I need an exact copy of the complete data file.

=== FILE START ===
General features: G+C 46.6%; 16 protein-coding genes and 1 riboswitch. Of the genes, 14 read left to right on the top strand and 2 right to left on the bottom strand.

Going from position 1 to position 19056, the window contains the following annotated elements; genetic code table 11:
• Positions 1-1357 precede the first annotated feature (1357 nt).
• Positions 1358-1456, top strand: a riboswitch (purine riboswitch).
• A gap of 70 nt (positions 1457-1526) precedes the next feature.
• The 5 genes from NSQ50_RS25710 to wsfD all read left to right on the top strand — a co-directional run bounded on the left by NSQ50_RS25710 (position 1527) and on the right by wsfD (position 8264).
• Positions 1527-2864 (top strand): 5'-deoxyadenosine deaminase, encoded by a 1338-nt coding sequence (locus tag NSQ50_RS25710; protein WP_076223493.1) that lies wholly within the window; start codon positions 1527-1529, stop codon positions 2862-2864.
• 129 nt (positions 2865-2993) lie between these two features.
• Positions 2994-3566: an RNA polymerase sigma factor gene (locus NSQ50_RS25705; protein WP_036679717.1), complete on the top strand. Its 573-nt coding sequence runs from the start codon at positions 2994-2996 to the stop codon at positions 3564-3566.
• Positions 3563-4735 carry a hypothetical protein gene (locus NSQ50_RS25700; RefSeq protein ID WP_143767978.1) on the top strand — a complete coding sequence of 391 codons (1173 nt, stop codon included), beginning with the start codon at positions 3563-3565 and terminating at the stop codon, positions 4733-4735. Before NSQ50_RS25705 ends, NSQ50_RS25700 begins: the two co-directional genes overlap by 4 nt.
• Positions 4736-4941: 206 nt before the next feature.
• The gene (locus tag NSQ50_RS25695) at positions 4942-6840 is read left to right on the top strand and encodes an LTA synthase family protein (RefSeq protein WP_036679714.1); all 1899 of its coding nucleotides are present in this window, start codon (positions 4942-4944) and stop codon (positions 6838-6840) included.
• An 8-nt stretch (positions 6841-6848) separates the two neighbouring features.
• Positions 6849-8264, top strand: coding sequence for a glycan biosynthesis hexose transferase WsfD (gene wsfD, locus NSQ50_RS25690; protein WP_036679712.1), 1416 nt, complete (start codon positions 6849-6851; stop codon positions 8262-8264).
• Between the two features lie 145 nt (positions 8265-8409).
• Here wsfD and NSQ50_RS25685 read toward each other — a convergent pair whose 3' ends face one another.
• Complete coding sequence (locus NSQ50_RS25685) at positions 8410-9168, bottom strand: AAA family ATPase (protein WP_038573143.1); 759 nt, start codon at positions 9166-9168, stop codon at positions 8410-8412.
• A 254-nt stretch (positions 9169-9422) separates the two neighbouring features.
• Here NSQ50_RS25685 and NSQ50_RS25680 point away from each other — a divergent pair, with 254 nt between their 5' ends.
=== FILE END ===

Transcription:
General features: G+C 46.6%; 16 protein-coding genes and 1 riboswitch. Of the genes, 14 read left to right on the top strand and 2 right to left on the bottom strand.

Going from position 1 to position 19056, the window contains the following annotated elements; genetic code table 11:
• Positions 1-1357 precede the first annotated feature (1357 nt).
• Positions 1358-1456, top strand: a riboswitch (purine riboswitch).
• A gap of 70 nt (positions 1457-1526) precedes the next feature.
• The 5 genes from NSQ50_RS25710 to wsfD all read left to right on the top strand — a co-directional run bounded on the left by NSQ50_RS25710 (position 1527) and on the right by wsfD (position 8264).
• Positions 1527-2864 (top strand): 5'-deoxyadenosine deaminase, encoded by a 1338-nt coding sequence (locus tag NSQ50_RS25710; protein WP_076223493.1) that lies wholly within the window; start codon positions 1527-1529, stop codon positions 2862-2864.
• 129 nt (positions 2865-2993) lie between these two features.
• Positions 2994-3566: an RNA polymerase sigma factor gene (locus NSQ50_RS25705; protein WP_036679717.1), complete on the top strand. Its 573-nt coding sequence runs from the start codon at positions 2994-2996 to the stop codon at positions 3564-3566.
• Positions 3563-4735 carry a hypothetical protein gene (locus NSQ50_RS25700; RefSeq protein ID WP_143767978.1) on the top strand — a complete coding sequence of 391 codons (1173 nt, stop codon included), beginning with the start codon at positions 3563-3565 and terminating at the stop codon, positions 4733-4735. Before NSQ50_RS25705 ends, NSQ50_RS25700 begins: the two co-directional genes overlap by 4 nt.
• Positions 4736-4941: 206 nt before the next feature.
• The gene (locus tag NSQ50_RS25695) at positions 4942-6840 is read left to right on the top strand and encodes an LTA synthase family protein (RefSeq protein WP_036679714.1); all 1899 of its coding nucleotides are present in this window, start codon (positions 4942-4944) and stop codon (positions 6838-6840) included.
• An 8-nt stretch (positions 6841-6848) separates the two neighbouring features.
• Positions 6849-8264, top strand: coding sequence for a glycan biosynthesis hexose transferase WsfD (gene wsfD, locus NSQ50_RS25690; protein WP_036679712.1), 1416 nt, complete (start codon positions 6849-6851; stop codon positions 8262-8264).
• Between the two features lie 145 nt (positions 8265-8409).
• Here wsfD and NSQ50_RS25685 read toward each other — a convergent pair whose 3' ends face one another.
• Complete coding sequence (locus NSQ50_RS25685) at positions 8410-9168, bottom strand: AAA family ATPase (protein WP_038573143.1); 759 nt, start codon at positions 9166-9168, stop codon at positions 8410-8412.
• A 254-nt stretch (positions 9169-9422) separates the two neighbouring features.
• Here NSQ50_RS25685 and NSQ50_RS25680 point away from each other — a divergent pair, with 254 nt between their 5' ends.